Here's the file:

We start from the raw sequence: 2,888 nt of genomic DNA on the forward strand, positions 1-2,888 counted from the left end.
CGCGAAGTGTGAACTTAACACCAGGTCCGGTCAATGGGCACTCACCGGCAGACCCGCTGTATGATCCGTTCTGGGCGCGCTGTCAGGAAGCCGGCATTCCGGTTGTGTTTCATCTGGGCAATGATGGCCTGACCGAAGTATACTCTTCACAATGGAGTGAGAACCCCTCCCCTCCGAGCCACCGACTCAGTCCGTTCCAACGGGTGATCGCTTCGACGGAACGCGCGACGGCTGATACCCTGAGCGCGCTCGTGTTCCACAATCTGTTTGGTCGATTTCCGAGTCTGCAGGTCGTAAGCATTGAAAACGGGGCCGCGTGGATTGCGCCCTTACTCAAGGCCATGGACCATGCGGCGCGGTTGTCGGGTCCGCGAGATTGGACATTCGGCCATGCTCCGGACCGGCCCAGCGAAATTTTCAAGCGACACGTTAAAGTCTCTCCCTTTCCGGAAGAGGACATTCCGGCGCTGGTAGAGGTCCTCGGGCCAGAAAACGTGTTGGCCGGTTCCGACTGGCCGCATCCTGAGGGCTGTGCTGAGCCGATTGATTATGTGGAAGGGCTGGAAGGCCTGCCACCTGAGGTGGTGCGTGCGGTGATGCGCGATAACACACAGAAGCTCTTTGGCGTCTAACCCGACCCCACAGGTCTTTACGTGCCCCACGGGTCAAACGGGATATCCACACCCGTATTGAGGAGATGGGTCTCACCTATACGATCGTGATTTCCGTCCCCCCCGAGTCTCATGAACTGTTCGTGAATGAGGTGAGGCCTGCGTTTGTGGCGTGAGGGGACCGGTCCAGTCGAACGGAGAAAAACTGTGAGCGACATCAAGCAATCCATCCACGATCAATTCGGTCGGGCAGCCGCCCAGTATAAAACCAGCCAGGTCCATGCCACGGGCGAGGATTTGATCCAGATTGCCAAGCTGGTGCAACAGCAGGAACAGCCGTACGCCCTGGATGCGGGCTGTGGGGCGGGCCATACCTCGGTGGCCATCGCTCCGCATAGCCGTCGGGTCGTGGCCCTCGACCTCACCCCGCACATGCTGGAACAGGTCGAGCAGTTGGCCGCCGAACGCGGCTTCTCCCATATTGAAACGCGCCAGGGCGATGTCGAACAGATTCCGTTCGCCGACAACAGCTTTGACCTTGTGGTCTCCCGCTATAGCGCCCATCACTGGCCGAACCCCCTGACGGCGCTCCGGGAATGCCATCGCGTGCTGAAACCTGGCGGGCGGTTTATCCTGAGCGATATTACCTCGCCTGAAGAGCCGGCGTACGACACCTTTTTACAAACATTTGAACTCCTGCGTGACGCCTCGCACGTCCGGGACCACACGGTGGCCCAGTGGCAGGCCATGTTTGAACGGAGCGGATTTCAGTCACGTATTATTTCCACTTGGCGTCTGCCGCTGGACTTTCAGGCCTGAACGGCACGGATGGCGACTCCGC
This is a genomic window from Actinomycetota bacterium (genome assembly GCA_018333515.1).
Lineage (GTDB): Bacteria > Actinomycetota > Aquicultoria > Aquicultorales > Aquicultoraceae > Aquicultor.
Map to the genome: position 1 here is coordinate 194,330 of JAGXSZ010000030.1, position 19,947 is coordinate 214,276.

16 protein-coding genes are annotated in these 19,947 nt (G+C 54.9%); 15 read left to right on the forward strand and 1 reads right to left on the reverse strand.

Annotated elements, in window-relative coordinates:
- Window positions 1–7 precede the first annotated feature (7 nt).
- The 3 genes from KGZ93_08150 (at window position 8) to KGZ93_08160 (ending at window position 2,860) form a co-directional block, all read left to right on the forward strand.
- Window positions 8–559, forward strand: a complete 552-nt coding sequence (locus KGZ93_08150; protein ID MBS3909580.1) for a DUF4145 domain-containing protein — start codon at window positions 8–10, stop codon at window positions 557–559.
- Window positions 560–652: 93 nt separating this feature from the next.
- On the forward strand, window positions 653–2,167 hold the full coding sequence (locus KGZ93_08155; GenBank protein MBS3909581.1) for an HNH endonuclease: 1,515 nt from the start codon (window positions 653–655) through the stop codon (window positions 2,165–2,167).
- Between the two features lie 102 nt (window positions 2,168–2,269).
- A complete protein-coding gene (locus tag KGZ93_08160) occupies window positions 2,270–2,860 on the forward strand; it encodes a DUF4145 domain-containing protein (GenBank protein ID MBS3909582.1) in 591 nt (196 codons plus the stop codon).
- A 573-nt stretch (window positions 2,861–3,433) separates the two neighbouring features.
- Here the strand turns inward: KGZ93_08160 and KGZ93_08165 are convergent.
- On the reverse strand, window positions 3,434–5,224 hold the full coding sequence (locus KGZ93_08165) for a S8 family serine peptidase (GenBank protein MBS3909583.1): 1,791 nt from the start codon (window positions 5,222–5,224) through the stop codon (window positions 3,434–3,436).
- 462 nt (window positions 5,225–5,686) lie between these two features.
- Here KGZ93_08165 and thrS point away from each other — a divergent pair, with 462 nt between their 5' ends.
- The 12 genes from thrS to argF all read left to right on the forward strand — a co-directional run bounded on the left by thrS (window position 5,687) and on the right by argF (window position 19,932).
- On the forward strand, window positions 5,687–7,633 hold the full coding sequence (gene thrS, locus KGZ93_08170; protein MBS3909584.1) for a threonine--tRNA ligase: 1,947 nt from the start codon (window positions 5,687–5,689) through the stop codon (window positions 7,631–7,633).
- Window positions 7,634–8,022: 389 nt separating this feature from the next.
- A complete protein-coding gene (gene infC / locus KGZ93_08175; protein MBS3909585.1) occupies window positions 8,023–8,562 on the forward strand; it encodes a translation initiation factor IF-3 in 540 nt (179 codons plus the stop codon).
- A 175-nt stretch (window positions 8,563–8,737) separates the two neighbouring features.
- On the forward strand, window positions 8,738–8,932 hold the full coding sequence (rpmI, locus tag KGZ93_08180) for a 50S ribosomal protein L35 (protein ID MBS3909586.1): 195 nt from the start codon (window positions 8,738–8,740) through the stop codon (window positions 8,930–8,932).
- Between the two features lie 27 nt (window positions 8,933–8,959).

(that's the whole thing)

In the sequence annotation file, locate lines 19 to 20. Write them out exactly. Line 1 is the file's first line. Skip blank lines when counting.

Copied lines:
- Here KGZ93_08165 and thrS point away from each other — a divergent pair, with 462 nt between their 5' ends.
- The 12 genes from thrS to argF all read left to right on the forward strand — a co-directional run bounded on the left by thrS (window position 5,687) and on the right by argF (window position 19,932).